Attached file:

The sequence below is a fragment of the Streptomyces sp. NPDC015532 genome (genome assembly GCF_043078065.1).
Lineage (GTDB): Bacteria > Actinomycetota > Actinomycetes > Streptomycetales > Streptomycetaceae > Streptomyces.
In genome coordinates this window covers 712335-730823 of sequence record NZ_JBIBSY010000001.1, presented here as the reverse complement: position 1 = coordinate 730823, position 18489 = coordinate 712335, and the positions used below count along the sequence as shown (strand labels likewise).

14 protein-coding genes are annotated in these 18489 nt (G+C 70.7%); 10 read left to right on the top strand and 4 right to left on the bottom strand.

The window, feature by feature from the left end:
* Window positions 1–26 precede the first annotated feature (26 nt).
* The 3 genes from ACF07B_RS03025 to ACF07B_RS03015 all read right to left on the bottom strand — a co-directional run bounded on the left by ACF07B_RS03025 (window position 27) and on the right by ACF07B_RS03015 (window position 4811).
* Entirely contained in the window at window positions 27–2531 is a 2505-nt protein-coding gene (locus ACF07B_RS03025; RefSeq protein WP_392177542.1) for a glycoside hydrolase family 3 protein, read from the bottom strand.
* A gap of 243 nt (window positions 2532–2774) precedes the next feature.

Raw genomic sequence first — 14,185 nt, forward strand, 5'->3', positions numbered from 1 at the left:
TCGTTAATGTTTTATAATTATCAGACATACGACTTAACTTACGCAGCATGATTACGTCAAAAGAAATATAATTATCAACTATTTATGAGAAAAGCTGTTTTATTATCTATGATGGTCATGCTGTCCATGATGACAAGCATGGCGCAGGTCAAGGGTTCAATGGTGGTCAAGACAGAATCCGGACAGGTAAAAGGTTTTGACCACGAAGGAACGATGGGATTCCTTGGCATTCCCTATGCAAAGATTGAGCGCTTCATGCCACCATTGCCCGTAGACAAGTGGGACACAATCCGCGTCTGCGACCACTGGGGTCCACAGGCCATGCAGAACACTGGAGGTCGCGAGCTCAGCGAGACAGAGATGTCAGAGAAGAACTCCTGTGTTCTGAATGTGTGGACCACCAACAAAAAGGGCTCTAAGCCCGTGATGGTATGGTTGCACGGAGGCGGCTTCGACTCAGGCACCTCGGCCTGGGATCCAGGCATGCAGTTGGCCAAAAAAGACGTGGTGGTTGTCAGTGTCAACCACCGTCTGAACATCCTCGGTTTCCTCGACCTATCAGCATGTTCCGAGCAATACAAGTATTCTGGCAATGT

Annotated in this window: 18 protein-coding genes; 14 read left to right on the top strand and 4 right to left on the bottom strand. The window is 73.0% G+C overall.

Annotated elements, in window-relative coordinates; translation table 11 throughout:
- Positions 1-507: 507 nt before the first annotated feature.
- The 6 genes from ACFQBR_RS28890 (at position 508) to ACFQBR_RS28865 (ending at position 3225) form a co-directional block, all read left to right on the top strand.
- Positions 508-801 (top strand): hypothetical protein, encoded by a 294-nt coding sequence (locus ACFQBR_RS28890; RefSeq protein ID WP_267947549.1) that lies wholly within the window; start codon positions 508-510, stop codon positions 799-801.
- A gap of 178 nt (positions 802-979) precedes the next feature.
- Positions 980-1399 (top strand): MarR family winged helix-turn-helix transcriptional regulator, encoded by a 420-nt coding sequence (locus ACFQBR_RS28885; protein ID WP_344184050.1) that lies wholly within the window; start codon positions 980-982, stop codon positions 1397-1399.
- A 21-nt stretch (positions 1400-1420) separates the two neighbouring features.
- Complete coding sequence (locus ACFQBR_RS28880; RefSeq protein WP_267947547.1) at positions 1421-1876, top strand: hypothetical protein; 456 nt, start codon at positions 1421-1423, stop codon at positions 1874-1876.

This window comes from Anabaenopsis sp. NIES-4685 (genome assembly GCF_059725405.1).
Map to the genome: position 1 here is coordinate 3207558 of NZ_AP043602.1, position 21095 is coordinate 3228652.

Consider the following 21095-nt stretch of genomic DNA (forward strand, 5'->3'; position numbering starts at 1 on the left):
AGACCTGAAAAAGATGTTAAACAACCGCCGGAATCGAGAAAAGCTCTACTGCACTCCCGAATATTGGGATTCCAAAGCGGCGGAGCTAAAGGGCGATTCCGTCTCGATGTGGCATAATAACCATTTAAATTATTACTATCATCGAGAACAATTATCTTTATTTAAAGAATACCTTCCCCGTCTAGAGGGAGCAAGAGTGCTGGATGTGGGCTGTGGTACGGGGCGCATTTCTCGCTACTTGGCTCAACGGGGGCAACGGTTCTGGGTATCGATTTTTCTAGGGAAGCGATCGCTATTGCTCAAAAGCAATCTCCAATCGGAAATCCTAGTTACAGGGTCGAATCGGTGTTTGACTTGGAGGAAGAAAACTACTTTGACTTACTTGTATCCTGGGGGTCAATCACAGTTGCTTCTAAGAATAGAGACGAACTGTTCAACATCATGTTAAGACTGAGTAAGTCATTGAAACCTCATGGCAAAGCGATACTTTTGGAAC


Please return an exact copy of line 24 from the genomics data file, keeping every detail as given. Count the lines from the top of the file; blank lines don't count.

AGACCTGAAAAAGATGTTAAACAACCGCCGGAATCGAGAAAAGCTCTACTGCACTCCCGAATATTGGGATTCCAAAGCGGCGGAGCTAAAGGGCGATTCCGTCTCGATGTGGCATAATAACCATTTAAATTATTACTATCATCGAGAACAATTATCTTTATTTAAAGAATACCTTCCCCGTCTAGAGGGAGCAAGAGTGCTGGATGTGGGCTGTGGTACGGGGCGCATTTCTCGCTACTTGGCTCAACGGGGGCAACGGTTCTGGGTATCGATTTTTCTAGGGAAGCGATCGCTATTGCTCAAAAGCAATCTCCAATCGGAAATCCTAGTTACAGGGTCGAATCGGTGTTTGACTTGGAGGAAGAAAACTACTTTGACTTACTTGTATCCTGGGGGTCAATCACAGTTGCTTCTAAGAATAGAGACGAACTGTTCAACATCATGTTAAGACTGAGTAAGTCATTGAAACCTCATGGCAAAGCGATACTTTTGGAAC